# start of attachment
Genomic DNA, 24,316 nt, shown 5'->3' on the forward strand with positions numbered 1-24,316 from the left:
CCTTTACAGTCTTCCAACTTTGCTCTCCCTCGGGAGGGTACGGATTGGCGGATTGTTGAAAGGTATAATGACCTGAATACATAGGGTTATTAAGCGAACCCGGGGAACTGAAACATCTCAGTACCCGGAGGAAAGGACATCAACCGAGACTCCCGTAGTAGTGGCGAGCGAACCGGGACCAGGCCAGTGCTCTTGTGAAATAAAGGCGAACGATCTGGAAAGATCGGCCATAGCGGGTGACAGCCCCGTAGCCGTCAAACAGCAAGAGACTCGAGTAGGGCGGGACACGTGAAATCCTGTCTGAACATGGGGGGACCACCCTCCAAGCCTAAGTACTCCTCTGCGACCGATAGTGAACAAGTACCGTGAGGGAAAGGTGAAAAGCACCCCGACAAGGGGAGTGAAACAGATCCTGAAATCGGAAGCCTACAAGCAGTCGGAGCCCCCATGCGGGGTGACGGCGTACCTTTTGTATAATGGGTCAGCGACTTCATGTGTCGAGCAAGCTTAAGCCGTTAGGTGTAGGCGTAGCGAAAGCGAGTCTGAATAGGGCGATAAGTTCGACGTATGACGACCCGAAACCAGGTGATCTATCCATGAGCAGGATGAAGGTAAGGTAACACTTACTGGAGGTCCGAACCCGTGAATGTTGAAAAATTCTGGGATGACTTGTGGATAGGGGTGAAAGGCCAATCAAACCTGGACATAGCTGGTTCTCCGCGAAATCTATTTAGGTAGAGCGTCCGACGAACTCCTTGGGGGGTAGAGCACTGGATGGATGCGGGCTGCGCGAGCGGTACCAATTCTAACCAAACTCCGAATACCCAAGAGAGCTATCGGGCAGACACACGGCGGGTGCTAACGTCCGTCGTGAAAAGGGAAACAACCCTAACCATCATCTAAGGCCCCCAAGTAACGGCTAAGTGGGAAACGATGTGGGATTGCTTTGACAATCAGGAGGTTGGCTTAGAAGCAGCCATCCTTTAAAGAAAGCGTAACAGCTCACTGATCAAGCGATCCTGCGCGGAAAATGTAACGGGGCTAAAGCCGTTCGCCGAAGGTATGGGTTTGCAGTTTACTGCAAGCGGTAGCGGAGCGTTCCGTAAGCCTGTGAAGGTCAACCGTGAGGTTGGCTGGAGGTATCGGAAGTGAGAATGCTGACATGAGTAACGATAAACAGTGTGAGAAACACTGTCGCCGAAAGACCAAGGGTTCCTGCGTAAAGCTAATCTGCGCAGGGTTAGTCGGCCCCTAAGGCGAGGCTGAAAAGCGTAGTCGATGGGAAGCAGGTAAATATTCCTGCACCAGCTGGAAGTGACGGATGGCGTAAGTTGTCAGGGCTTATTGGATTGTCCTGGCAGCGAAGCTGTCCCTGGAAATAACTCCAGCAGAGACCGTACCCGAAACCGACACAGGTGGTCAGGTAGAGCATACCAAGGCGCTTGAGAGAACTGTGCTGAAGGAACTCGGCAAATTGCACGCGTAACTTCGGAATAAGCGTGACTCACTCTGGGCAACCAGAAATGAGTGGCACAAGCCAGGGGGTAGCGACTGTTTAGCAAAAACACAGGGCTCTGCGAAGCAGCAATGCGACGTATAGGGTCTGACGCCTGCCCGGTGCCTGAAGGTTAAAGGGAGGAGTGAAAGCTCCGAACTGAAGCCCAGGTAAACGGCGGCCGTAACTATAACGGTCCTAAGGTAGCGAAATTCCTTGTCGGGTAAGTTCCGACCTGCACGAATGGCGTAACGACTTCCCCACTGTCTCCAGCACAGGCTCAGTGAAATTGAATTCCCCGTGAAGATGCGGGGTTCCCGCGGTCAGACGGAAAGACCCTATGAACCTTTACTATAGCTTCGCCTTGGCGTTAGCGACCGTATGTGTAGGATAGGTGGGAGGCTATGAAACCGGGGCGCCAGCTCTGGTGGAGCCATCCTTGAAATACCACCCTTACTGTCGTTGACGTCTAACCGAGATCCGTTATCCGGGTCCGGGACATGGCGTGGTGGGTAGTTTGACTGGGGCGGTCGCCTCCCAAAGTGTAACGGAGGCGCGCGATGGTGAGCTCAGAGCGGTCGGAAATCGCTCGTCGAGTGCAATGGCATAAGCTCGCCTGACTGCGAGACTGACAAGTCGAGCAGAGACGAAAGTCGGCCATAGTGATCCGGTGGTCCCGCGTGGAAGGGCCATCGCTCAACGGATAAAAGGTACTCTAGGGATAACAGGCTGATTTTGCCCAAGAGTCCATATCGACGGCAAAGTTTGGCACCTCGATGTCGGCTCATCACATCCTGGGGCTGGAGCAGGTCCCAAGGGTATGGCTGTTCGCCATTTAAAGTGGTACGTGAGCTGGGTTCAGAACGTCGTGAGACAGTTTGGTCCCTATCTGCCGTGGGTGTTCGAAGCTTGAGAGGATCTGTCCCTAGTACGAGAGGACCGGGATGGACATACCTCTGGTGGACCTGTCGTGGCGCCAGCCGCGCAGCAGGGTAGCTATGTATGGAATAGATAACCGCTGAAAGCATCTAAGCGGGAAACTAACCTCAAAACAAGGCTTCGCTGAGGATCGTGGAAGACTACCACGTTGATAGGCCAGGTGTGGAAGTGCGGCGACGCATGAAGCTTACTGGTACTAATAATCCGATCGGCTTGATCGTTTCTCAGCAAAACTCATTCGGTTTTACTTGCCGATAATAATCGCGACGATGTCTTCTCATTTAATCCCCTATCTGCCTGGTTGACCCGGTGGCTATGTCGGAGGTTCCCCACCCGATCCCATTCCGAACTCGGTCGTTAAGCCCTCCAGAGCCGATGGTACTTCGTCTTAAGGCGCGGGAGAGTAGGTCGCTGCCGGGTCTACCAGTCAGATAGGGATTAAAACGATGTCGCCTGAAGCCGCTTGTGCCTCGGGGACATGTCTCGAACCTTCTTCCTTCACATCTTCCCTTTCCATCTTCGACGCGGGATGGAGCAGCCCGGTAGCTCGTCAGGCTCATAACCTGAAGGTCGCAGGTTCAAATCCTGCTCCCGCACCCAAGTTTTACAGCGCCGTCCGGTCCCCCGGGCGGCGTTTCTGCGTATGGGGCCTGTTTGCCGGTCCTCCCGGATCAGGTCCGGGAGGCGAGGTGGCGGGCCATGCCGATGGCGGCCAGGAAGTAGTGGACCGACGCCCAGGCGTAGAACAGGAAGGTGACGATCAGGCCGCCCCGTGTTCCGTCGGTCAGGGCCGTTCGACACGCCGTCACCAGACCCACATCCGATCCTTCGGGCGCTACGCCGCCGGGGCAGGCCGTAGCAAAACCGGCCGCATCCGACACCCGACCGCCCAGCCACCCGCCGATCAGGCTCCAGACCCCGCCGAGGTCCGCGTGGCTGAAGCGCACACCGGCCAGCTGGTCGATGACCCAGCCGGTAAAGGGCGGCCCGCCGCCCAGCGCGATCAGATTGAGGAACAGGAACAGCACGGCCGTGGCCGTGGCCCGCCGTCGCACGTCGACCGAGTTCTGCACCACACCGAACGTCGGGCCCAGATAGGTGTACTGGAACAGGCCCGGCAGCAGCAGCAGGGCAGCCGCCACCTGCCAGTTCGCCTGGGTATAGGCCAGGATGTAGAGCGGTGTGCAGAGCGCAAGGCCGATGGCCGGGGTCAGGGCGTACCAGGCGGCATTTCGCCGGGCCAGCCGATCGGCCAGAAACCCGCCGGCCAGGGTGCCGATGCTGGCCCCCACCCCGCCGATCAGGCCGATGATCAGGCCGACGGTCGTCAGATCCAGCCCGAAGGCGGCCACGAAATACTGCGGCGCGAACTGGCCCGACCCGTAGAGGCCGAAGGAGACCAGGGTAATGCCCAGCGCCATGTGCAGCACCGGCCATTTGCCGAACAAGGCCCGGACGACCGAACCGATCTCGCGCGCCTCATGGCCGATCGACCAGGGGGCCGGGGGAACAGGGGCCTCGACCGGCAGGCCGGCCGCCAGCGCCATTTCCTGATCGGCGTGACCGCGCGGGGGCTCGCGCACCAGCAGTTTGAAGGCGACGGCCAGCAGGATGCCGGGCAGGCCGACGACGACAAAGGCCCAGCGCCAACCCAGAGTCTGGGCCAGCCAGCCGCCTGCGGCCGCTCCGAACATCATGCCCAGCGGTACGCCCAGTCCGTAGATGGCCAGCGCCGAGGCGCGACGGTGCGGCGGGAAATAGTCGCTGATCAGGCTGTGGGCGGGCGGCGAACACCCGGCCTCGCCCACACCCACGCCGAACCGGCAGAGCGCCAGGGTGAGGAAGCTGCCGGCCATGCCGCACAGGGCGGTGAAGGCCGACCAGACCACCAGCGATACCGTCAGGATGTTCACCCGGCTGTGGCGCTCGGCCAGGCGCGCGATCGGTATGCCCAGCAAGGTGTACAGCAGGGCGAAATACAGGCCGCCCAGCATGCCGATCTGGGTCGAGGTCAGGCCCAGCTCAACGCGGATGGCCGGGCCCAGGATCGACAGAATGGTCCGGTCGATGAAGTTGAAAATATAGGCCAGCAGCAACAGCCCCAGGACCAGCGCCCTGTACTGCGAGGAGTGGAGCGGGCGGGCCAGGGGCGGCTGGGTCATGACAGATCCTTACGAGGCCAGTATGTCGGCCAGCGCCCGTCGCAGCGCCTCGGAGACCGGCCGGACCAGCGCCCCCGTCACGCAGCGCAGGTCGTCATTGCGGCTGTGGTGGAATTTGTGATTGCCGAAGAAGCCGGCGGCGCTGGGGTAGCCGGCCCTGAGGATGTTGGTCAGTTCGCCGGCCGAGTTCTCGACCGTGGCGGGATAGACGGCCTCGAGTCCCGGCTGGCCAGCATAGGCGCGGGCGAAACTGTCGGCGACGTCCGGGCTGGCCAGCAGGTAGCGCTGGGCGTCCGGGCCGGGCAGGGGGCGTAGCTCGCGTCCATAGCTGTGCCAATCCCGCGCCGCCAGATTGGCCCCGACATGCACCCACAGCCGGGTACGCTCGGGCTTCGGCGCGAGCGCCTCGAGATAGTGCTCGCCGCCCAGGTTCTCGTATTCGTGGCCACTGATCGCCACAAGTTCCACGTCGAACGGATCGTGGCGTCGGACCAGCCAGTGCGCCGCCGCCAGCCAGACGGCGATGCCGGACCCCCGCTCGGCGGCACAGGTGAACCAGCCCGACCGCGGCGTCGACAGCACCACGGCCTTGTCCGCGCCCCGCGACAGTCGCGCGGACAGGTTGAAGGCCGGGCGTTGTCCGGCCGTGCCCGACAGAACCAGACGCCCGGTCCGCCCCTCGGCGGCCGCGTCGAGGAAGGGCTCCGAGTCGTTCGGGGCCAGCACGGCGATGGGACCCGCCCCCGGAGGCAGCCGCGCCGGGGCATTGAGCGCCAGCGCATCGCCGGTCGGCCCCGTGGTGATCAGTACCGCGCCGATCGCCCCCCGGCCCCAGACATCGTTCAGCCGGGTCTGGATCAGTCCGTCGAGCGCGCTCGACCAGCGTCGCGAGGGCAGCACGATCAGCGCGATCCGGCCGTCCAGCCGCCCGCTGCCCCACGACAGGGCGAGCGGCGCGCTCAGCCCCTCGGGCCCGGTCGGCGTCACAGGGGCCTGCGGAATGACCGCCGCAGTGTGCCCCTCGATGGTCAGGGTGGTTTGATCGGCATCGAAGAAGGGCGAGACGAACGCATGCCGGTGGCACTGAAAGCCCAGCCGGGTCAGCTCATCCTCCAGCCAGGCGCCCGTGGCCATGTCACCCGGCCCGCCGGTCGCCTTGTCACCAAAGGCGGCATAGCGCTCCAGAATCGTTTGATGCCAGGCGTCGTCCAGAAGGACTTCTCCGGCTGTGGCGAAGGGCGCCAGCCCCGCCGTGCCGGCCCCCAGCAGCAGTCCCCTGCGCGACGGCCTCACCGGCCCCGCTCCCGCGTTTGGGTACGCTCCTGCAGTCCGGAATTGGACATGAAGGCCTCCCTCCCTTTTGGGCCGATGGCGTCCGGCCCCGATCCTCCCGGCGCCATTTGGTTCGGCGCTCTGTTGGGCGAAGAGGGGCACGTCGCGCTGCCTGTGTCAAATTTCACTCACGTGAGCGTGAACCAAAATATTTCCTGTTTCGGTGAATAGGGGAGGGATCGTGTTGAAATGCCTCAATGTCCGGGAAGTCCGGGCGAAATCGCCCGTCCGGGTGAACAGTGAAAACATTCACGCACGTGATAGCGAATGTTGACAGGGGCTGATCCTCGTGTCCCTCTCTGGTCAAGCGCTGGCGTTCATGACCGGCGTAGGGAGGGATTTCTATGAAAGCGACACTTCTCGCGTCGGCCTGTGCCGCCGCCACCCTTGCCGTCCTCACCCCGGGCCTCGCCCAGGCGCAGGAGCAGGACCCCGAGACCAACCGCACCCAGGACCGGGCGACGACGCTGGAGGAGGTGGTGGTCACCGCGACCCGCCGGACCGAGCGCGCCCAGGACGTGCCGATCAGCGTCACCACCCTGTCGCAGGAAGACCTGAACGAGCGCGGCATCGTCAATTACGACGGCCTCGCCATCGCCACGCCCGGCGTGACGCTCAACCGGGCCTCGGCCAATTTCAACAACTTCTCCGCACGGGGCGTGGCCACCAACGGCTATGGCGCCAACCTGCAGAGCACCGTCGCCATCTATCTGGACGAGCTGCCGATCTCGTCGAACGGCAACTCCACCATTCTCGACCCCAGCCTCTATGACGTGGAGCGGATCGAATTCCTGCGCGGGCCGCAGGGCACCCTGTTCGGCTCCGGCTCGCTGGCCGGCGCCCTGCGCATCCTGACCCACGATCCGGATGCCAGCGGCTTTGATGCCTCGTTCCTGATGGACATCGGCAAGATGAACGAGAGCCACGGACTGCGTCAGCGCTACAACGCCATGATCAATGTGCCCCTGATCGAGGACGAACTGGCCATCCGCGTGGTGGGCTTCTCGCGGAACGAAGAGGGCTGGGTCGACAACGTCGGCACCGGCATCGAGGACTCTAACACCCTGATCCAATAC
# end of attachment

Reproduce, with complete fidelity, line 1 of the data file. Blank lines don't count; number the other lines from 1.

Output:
Genomic DNA, 24,316 nt, shown 5'->3' on the forward strand with positions numbered 1-24,316 from the left: